Friday, September 25, 2009

Shake It Off Susie and Get Back to Work

This is a message borne out of pain. Last night while out grocery shopping with my sister, Linda, I bent over to place an item underneath the grocery cart. When I did that, my back went out; more precisely, in the estimation of my chiropractor, Dr. John Dean, one of my spinal discs bulged and tapped a spinal nerve. I pray that you never experience that kind of pain or the weakness that ensues. The inability to bear your own weight in an upright manner is frightening.

I have seen stooped men and women crossing busy roads going at a snail pace, and have shaken my head. Not any more! I had the experience last evening of trying to get down the hallway toward my apartment ladened with two bags of groceries, bent over and biting my lip so to not scream out. It was a revealing moment. Good for the old people if they can get underway on their power. Today I walk with a recognizable lean to the left.

Today I went for chiropractic treatment. I have a walking stick that's to be used on hikes. I started using that immediately to manoeuvre around my apartment; I even used it to help get my sandals on. Out the into the hallway, I had to be sure not to get my left leg too far behind or ahead of me. The pain was excruciating; how anyone could have ignored my grunts and tomcat wails from there is beyond my understanding. I was almost reduced me to a puddle of tears on the floor where my neighbour found me. Bernadette (thank you) offered me assistance, coaxing me to call an ambulance. I countered saying I just needed a cab. She had one waiting -- a regular car -- and escorted me down to the street t where would share the ride. I couldn't get in it. The driver recognizing the situation called me a van type of a taxi. The coolness of the morning was refreshing, and I knew I should have dressed warmer. Still, I was doing my best to relax. In case that van didn't show I was counting out my change to take the bus. The cab arrived. The driver, I didn't get his name, was kind and assisted me getting in and out. I got through the treatment that ended in a wonderful massage. It resulted in that I have less pain, however I still lean and will need recurring treatment for probably a week.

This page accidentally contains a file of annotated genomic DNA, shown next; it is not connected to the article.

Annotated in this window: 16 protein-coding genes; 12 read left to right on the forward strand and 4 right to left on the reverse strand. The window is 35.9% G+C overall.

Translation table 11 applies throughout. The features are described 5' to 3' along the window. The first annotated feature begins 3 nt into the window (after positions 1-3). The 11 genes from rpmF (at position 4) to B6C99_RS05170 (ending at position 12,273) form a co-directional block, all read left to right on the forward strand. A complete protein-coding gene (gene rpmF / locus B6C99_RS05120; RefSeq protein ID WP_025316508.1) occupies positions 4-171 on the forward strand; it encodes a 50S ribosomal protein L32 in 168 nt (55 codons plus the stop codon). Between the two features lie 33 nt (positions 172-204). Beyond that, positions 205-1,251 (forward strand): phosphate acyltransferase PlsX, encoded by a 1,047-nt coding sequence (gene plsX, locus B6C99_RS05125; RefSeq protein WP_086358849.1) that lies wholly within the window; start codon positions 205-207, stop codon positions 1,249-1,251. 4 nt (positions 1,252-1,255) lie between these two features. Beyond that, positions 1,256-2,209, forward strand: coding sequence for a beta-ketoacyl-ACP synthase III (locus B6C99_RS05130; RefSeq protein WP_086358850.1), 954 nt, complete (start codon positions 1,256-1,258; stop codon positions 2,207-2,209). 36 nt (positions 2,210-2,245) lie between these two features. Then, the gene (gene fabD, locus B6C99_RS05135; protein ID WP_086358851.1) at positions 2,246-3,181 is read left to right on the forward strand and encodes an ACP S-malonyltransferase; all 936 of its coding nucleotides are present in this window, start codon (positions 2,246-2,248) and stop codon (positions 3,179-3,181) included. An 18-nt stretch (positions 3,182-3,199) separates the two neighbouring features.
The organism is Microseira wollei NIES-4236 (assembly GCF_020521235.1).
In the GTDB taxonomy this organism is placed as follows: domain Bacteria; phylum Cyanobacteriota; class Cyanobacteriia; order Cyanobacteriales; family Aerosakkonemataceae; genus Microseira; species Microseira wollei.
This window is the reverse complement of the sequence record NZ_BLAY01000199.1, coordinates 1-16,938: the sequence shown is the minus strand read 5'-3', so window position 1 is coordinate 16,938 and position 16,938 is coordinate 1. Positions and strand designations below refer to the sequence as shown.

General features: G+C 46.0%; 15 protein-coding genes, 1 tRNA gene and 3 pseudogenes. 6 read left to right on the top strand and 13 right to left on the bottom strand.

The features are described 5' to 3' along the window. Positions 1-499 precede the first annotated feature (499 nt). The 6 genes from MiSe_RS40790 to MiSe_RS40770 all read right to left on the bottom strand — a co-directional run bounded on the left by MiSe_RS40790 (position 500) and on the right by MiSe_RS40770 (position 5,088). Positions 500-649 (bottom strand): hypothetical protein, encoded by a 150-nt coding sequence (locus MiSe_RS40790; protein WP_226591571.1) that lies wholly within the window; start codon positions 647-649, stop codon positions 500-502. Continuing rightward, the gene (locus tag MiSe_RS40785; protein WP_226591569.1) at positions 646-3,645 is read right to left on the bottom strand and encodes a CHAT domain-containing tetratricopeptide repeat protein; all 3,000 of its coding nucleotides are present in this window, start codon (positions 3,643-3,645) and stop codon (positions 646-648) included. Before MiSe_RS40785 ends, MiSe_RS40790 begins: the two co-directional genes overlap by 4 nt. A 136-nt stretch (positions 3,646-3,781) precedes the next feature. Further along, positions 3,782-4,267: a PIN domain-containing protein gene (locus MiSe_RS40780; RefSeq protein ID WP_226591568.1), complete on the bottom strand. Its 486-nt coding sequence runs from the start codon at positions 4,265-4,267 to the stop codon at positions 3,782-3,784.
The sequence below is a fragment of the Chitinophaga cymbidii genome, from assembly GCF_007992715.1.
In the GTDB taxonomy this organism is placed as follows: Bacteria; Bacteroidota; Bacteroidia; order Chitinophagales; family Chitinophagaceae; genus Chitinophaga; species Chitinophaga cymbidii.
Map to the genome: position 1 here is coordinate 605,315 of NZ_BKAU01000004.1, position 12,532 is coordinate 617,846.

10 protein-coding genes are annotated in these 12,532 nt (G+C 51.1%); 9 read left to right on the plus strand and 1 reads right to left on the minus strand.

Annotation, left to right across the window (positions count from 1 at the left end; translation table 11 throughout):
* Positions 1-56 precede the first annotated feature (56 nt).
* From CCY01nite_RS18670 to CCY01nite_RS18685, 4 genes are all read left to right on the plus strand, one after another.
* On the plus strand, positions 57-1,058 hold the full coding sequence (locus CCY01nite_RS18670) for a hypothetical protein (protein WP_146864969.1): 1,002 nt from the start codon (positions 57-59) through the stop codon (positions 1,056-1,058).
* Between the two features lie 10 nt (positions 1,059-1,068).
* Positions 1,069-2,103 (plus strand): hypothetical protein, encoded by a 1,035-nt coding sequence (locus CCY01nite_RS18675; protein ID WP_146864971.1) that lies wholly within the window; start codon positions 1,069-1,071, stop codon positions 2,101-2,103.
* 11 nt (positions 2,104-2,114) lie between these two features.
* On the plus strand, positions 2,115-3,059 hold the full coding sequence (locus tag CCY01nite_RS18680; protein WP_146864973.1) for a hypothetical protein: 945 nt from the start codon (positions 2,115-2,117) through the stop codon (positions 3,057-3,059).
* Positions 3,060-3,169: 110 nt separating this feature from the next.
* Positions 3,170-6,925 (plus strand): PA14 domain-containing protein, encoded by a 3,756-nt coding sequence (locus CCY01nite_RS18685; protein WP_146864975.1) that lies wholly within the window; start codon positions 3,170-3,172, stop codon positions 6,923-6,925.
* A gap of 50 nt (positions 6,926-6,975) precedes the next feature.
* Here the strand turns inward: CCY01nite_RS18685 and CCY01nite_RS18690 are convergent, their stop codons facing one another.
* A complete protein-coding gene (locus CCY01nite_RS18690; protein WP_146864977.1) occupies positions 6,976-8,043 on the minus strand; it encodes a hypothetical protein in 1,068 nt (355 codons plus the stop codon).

What does this have to do with the title? Twenty years ago I worked in a packing plant. My job was to haul product in and out of freezers using electric pallet jacks. On one of those occasions I dismounted and slipped on some ice, landing on my tail-bone. Have you ever done that? There is something about that doesn't leave you on the ground for very long. I wonder if its a self-preservation thing. You dance like there is no tomorrow because it feels like you are going to die right that minute. Then the pain relaxes a bit, and life resumes tenderly. Twenty years ago or so I wasn't very smart. It would seem I didn't have many caring people surrounding me then either. Because I took the obligatory three days sick leave and saw no doctor about it. The attitude of the time, not expressed exactly was "shake it off Susie and get back to work." I seem to recall I had people from the plant calling me not to see how well I was, rather asking, "when can you come back to work?" Eventually I did. It wasn't until ten years had past before the injury started to manifest in disabling ways. It was with almost uncanny ability that the first chiropractor that I saw then was able to state, after reading my x-rays, "Ten years ago you fell and fractured your tail-bone, didn't you?" I had to almost think of it; to remember the event. "How did you know that?" was my reply. the x-rays showed the untreated damage. It's been ongoing ever since. At some inopportune time the injury resurfaces. Now I see my chiropractor every two weeks whether I like it or not.

However, here is the thing. Today's culture is set to be more wary of industrial safety and accidents. We are more keen to do something. Yet, I caution you if you have young sons, don't let them get sucked into that "shake it off Susie and get back to work" syndrome (Its a form of masochism). Because those guys that press it on our young men to be tough, they won't be around to help pick them up off of the floor when they are unable to do so themselves. Don't let these macho guys sell that crap. We all need to treat our bodies like the temples they are. Take care.

JAPB